Gibson played his heel role very well; garnering significant heat. If anything, his effective promos mask a fundamentally sound performer with plenty of athleticism. Evergreen Nagata on the other hand made up for a lack of youth and suppleness with a veteran’s instincts and ring awareness. It was a joy to watch.

The Finish: After trading near falls, a well-worn-yet-effective striking series has the two combatants unloading stiff forearms on each other like it’s going out of fashion. Ultimately, ring general Nagata gets the better of the Scouser; a go-behind into a German suplex is sufficient for the cover and victory.

Winner: Yuji Nagata by pinfall

Match Length: 15 mins


CCK (Travis Banks & Chris Brookes) vs Yoshi Hashi & Rocky Romero

Recap & Analysis: It was very clear in this fun tag match that CCK are sure for big things on the British tag team scene. With the full support of the fans in attendance, they display a clear understanding of the fundamentals of tag team wrestling; double-teaming and getting significant heat on Hashi to the exclusion of Romero from proceedings.

Not to be outdone: in display reminiscent of Mighty Mouse, Romero connected with a stiff clothesline to Banks and when the Kiwi was draped over the ropes, hit a beautiful missile dropkick from the high rent district.

The standouts of the match were Banks and Romero. Banks in particular was impressive; displaying some sound grappling fundamentals and powerhouse offense. Romero has similar qualities to a Colt Cabana; his excellent facials and presence of character mask a strong worker.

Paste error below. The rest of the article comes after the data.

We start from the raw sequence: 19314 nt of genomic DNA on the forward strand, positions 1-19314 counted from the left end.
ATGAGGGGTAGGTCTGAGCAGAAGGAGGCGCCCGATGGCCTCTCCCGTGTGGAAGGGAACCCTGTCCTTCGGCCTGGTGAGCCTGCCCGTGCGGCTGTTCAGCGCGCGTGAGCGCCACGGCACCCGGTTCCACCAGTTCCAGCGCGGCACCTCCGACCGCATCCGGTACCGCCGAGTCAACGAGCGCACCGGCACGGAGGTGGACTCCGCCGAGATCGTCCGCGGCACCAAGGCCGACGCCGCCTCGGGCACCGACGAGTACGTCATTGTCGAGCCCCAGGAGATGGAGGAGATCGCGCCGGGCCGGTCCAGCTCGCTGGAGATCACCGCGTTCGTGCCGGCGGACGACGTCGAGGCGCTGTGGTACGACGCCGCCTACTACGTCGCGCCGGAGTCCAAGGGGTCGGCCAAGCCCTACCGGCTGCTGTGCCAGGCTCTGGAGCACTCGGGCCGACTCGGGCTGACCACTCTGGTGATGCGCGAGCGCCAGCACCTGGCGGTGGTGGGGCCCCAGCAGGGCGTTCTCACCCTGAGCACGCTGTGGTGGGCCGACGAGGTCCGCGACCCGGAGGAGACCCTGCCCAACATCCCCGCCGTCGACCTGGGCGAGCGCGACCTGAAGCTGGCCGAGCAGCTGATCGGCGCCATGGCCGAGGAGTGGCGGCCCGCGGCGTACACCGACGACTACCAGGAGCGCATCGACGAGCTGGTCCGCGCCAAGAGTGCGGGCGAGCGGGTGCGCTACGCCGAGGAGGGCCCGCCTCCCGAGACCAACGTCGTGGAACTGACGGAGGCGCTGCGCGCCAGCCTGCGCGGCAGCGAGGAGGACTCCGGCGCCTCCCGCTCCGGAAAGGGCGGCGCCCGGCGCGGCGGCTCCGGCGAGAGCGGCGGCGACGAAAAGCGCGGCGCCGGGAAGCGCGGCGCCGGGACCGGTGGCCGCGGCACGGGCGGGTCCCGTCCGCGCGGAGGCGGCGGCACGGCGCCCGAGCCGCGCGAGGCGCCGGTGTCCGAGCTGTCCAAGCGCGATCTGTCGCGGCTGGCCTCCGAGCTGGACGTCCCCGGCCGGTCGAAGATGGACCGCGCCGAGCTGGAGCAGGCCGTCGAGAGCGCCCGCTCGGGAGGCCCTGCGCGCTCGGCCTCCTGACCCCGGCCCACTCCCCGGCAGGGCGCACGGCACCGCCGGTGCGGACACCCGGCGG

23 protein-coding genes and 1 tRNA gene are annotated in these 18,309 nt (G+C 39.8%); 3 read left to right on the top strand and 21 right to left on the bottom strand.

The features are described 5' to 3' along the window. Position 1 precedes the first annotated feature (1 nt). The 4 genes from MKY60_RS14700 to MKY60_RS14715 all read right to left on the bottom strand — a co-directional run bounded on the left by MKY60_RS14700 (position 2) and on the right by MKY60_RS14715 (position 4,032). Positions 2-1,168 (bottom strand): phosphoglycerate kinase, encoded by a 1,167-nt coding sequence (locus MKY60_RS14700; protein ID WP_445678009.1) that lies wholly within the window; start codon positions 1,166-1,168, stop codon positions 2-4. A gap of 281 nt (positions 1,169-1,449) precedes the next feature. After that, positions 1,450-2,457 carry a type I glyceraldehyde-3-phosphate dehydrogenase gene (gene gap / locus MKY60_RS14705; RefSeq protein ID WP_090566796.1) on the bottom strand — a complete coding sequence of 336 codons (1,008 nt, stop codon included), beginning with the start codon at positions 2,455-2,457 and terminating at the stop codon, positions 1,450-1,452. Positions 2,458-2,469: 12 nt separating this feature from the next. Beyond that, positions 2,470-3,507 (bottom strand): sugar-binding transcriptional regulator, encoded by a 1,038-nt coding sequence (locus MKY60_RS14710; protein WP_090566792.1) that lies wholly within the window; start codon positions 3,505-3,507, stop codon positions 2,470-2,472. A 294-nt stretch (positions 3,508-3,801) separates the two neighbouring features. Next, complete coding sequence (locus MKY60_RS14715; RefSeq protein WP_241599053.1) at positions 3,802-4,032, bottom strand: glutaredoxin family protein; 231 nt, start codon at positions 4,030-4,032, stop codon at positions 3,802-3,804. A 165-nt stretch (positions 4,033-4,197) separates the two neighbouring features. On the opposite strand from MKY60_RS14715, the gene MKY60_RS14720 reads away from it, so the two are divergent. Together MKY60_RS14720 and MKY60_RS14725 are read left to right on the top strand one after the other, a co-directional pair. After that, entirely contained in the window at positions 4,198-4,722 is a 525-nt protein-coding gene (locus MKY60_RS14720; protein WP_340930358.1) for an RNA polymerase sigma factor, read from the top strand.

The Finish: After significant offense from CCK on their opponents, Brookes connects with a springboard stunner to a groggy Romero. After the Cuban reaches his feet, he’s met by a Kiwi crusher (Fisherman’s Driver) from Banks for the pin and the win. A stellar show of teamwork and a very strong finish for the young tag team.

Winner: CCK by pinfall

Match Length: 14 mins


Keith Lee vs Tomohiro Ishii

Recap & Analysis: Without question, this was the match of the night. If you watch any match from this event, ensure it’s this one. From a spectacle standpoint (and the effect it had on the crowd as a result), this may be one of the most electrifying bouts I’ve ever been in attendance for. It was truly special.

A ‘big match feel’ was very much in evidence on this night and the crowd were completely immersed. The two beefy powerhouses began with a succession forearms and uppercuts, culminating in an Irish whip to Ishii, allowing the 300 pounder Lee to display a leapfrog and dropkick in swift succession. Simply unbelievable athleticism from the Texan. In an incredible spot, Lee followed this with a forearm strike to Ishii which floored the immediately Japanese as if he’d been shot by a cannon at close range.